Exact Methods for Multi-echelon Inventory Control : Incorporating Shipment Decisions and Detailed Demand Information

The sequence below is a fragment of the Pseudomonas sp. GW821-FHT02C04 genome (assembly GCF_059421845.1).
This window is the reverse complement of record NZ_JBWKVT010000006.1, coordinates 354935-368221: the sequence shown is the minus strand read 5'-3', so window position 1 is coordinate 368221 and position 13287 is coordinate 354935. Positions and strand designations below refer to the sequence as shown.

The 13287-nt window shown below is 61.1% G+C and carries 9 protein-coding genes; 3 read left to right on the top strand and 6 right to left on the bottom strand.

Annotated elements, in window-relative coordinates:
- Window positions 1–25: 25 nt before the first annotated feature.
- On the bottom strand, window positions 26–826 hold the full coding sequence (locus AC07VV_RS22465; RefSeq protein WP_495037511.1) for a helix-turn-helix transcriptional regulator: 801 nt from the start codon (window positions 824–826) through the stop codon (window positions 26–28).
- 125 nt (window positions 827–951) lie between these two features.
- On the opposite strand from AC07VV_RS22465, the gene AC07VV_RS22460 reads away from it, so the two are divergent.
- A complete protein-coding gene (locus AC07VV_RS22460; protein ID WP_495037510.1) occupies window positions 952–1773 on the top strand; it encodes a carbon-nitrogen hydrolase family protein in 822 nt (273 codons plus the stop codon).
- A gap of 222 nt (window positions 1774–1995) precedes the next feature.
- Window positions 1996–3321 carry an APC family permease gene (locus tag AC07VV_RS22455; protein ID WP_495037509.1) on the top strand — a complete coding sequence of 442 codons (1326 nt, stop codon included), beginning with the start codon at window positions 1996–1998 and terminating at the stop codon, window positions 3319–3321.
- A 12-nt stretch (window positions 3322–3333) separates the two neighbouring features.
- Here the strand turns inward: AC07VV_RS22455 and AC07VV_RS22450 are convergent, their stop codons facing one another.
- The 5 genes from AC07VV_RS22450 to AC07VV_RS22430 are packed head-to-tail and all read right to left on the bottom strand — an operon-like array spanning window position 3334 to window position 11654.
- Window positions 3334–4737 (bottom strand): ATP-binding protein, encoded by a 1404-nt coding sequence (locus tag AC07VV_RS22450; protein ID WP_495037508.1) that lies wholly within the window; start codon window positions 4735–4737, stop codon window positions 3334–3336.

Abstract: Recent advances in information technologies and an increased environmental awareness have altered the prerequisites for successful logistics. For companies operating on a global market, inventory control of distribution systems is often an essential part of their logistics planning. In this context, the research objective of this thesis is: To develop exact methods for stochastic inventory control of multi-echelon distribution systems incorporating shipment decisions and/or detailed demand information.The thesis consists of five scientific papers (Paper I, II, III, IV and V) preceded by a summarizing introduction. All papers study systems with a central warehouse supplying a number of non-identical local warehouses (retailers) facing stochastic demand. For given replenishment policies, the papers provide exact expressions for evaluating the expected long-run system behavior (e.g., distributions of backorders, inventory levels, shipment sizes and expected costs) and present optimization procedures for the control variables. Paper I and II consider systems where shipments from the central warehouse are consolidated to groups of retailers and dispatched periodically. By doing so, economies of scale for the transports can be reached, reducing both transportation costs and emissions. Paper I assumes Poisson customer demand and considers volume-dependent transportation costs and emissions. The model involves the possibility to reserve intermodal (train) capacity in combination with truck transports available on demand. For this system, the expected inventory costs, the expected transportation costs and the expected transport emissions are determined. Joint optimization procedures for the shipment intervals, the capacity reservation quantities, the reorder points and order-up-to levels in the system are provided, with or without emission considerations. Paper II analyses the expected costs of the same system for compound Poisson demand (where customer demand sizes may vary), but with only one transportation mode and fixed transportation costs per shipment. It also shows how to handle fill rate constraints. Paper III studies a system where all stock points use installation stock (R,Q) ordering policies (batch ordering). This implies that situations can occur when only part of a requested retailer order is available at the central warehouse. In these situations, the models in existing literature predominantly assume that available units are shipped immediately (partial delivery). An alternative is to wait until the entire order is available before dispatching (complete delivery). The paper introduces a cost for splitting the order and evaluates a system where optimal choices between partial and complete deliveries are made for all orders. In a numerical study it is shown that significant savings can be made by using this policy compared to systems which exclusively use either partial or complete deliveries. Paper IV shows how companies can benefit from detailed information about their customer demand. In a continuous review base stock system, the customer demand is modeled with independent compound renewal processes at the retailers. This means that the customer inter-arrival times may follow any continuous distribution and the demand sizes may follow any discrete distribution. A numerical study shows that this model can achieve substantial savings compared to models using the common assumption of exponential customer inter-arrival times. Paper V is a short technical note that extends the scope of analysis for several existing stochastic multi-echelon inventory models. These models analyze the expected costs without first determining the inventory level distribution. By showing how these distributions can be obtained from the expected cost functions, this note facilitates the analysis of several service measures, including the ready rate and the fill rate.
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